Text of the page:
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Force on a current-carrying wire


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#1 Danijel Gorupec

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Posted 9 January 2017 - 09:21 PM

Help needed:

 

magnets.png

 

I have a C-shaped permanent magnet as on the picture A). I sketched magnetic field lines between magnet poles... very close to the magnet, there is a current-carrying wire (perpendicular to your monitor plane). Some of the magnetic field can reach the wire and so I know the wire 'feels' a force F.

 

In the picture B) there is the same setup, only now I plugged the gap with some magnetically permeable iron insert. My question is will the wire now feel a force F'? Is this force higher, smaller or equal to F? Can you explain what is happening?


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#2 swansont

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Posted 9 January 2017 - 10:49 PM

Will there be magnetic field there?
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#3 Danijel Gorupec

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Posted 10 January 2017 - 07:26 AM

Will there be magnetic field there?

I don't know. For sure there will be some because there is always some leakage of the flux. But I cannot understand if, after the iron plug is inserted, the leakage becomes weaker (because it is now better channeled within iron core) or stronger (because now there is probably increased flux within core, so maybe leakages also increase) or stays about the same.

 

But even if I suppose there are no leakages at all, the following puzzles me: When I draw the magnetic field created by current in the wire I see it expands around the wire, and because the wire is very close to the magnetic core it enters the core too - there it interacts with the flux of the magnet. Is this enough to create force on the wire? The answer, I think, is YES, but it troubles me.

 

magnets2.png

 

[The picture shows how I imagine what is happening - the picture C) shows two magnetic fields; the picture D) shows their addition]


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#4 swansont

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Posted 10 January 2017 - 10:40 AM

Ideally there is no field around the wire, as it would be contained in the plug. If there is any field, it would be smaller than before. The number of flux lines leaving the magnet would be fixed, and more of those are in the plug.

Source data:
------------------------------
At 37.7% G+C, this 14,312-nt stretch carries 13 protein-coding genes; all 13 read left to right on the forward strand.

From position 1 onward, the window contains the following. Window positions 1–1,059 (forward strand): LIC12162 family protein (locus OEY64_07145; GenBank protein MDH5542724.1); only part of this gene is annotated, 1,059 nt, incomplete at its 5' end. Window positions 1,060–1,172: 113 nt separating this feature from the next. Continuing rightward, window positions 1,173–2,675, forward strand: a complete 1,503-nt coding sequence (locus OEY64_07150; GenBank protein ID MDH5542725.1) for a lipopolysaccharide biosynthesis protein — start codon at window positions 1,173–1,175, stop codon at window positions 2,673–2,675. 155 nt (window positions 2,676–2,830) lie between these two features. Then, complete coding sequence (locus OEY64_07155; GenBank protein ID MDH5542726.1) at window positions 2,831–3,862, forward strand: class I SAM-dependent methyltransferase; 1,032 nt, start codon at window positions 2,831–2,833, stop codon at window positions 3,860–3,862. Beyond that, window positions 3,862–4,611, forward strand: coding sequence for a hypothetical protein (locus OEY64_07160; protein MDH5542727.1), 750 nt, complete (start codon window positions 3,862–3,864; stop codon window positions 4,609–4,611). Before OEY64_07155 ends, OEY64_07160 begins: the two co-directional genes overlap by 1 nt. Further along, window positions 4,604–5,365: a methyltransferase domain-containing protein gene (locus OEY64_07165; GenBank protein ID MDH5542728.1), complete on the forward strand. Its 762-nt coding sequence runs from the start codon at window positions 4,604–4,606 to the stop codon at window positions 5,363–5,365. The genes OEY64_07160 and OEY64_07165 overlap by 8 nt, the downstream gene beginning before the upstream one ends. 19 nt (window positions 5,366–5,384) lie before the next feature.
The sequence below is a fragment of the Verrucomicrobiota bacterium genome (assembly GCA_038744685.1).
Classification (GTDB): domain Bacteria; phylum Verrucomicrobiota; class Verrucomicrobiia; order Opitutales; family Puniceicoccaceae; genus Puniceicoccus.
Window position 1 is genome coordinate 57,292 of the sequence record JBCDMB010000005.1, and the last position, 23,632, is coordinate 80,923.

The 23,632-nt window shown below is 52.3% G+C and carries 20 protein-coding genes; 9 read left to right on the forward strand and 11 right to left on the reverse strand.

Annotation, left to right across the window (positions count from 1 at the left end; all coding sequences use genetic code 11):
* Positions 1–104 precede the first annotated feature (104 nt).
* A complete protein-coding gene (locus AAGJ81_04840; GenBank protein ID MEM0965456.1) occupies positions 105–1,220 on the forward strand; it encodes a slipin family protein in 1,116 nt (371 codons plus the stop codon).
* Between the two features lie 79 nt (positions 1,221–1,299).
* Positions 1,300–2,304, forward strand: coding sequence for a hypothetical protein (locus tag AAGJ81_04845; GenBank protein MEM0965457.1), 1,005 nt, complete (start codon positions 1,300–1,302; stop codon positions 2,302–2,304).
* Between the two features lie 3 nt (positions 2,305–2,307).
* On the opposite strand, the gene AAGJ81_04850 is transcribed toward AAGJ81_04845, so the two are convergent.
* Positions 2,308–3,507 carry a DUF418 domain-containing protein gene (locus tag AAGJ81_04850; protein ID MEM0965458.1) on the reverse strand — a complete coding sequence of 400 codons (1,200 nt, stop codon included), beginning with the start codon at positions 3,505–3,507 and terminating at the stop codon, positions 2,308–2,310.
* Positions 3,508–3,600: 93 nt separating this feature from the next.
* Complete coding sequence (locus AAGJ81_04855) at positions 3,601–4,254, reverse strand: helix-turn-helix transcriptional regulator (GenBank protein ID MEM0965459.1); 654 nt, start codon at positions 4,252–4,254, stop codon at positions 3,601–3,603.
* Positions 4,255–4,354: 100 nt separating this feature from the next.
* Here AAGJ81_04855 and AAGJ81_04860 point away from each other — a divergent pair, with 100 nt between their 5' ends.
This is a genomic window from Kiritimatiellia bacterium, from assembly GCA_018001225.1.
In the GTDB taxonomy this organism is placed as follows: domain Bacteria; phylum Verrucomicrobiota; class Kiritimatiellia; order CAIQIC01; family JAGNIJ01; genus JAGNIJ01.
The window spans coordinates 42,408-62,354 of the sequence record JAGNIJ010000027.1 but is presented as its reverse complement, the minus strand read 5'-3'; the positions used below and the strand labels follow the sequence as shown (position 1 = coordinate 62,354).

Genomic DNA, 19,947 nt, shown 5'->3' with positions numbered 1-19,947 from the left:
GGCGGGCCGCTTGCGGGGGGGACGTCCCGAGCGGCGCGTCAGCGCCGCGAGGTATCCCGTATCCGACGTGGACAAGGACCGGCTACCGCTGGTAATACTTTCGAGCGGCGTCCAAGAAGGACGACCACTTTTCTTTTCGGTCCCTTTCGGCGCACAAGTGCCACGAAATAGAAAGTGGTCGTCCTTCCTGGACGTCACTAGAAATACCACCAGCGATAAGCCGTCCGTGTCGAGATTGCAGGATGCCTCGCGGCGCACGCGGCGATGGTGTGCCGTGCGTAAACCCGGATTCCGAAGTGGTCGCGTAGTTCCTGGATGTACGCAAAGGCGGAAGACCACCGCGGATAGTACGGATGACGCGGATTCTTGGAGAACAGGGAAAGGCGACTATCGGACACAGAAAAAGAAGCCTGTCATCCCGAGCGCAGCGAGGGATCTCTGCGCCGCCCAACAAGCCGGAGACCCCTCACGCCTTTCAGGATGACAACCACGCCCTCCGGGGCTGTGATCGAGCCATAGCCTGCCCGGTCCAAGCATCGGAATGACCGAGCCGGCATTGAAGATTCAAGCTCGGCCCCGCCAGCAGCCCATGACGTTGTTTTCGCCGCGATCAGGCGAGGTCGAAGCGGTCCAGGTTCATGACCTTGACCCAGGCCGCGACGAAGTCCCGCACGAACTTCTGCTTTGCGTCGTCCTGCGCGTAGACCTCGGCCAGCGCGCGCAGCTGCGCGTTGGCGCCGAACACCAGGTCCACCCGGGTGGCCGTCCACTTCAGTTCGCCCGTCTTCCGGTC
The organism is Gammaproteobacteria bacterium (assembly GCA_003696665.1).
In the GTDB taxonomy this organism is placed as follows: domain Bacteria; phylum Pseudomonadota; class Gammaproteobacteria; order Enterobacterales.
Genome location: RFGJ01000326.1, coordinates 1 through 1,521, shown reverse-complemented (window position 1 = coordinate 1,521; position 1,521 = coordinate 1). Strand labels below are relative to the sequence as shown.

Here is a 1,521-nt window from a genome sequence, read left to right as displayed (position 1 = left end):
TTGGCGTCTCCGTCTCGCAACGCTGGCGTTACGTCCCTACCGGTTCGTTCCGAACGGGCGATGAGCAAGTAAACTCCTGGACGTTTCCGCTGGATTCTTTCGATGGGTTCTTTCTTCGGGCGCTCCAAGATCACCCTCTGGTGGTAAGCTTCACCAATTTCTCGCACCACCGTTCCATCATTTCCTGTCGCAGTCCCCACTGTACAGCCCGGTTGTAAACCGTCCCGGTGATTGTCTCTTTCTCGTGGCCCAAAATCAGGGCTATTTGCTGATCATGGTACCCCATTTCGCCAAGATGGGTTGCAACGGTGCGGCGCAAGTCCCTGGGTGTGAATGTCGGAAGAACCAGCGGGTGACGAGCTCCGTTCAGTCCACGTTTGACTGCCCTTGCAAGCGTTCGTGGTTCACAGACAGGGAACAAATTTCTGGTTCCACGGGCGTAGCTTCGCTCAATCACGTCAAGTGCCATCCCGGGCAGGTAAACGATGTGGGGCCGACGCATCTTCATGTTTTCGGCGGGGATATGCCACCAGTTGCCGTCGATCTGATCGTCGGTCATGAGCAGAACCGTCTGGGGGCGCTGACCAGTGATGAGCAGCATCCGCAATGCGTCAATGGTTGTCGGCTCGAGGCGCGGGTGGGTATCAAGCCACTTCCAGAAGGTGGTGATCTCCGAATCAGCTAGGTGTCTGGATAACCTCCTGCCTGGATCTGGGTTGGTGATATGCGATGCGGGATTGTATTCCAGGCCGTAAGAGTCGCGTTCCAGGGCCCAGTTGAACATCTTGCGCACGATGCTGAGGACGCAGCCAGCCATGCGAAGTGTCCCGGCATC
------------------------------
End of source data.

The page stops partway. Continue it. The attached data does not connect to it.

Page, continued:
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#5 Sriman Dutta

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Posted 10 January 2017 - 11:50 AM

Since Fe has high magnetic permeability, most of the magnetic flux flows through the iron piece. But there must be very little amount of flux around. So the wire should experience a bit of force which is very less as compared to the previous situation.


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#6 Bender

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Posted 10 January 2017 - 12:41 PM

Ideally there is no field around the wire, as it would be contained in the plug. If there is any field, it would be smaller than before. The number of flux lines leaving the magnet would be fixed, and more of those are in the plug.

The conclusion is right that the field and thus the force at the wire will be much less. However, the number of flux lines leaving a magnet is not fixed and depends on the magnetic reluctance and thus on the presence of an air gap. So there will be a larger flux in the magnetic loop, but less around the now none-existent air gap.


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#7 Danijel Gorupec

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Posted 10 January 2017 - 01:06 PM

After reading your answers (thanks), and rethinking, I now believe that:

- if the magnet core was already near saturation, then inserting the iron plug would significantly decrease the leakage flux in that area (because the flux within the magnet cannot increase much and almost all of the flux will be channeled through the iron plug)

- if the magnet core is far from saturation and the flux strength was regulated only by the air gap, then inserting the iron plug would decrease the leakage flux only slightly (because the flux within magnet will greatly increase)

- in any case, the leakage flux will not increase.

 

Unfortunately, it does not answer me what happens with the force:

- if the force only depends on the leakage flux, then it will decrease

- but if the force depends also on the flux within the magnet (because two flux fields interacts) then the force can also increase under some circumstances - that is, in the case when the flux internal to magnet increases a lot after inserting the plug.

 

What do you think?

 

(Note: whenever I read about the force excreted on a current-carrying wire, the text always talk about flux density the wire is immersed into. But from the beginning I am not sure what the word 'immersed' actually means - does it include nearby magnetic fields that are not really 'touching' the wire but are within the reach of the wire-generated magnetic field?)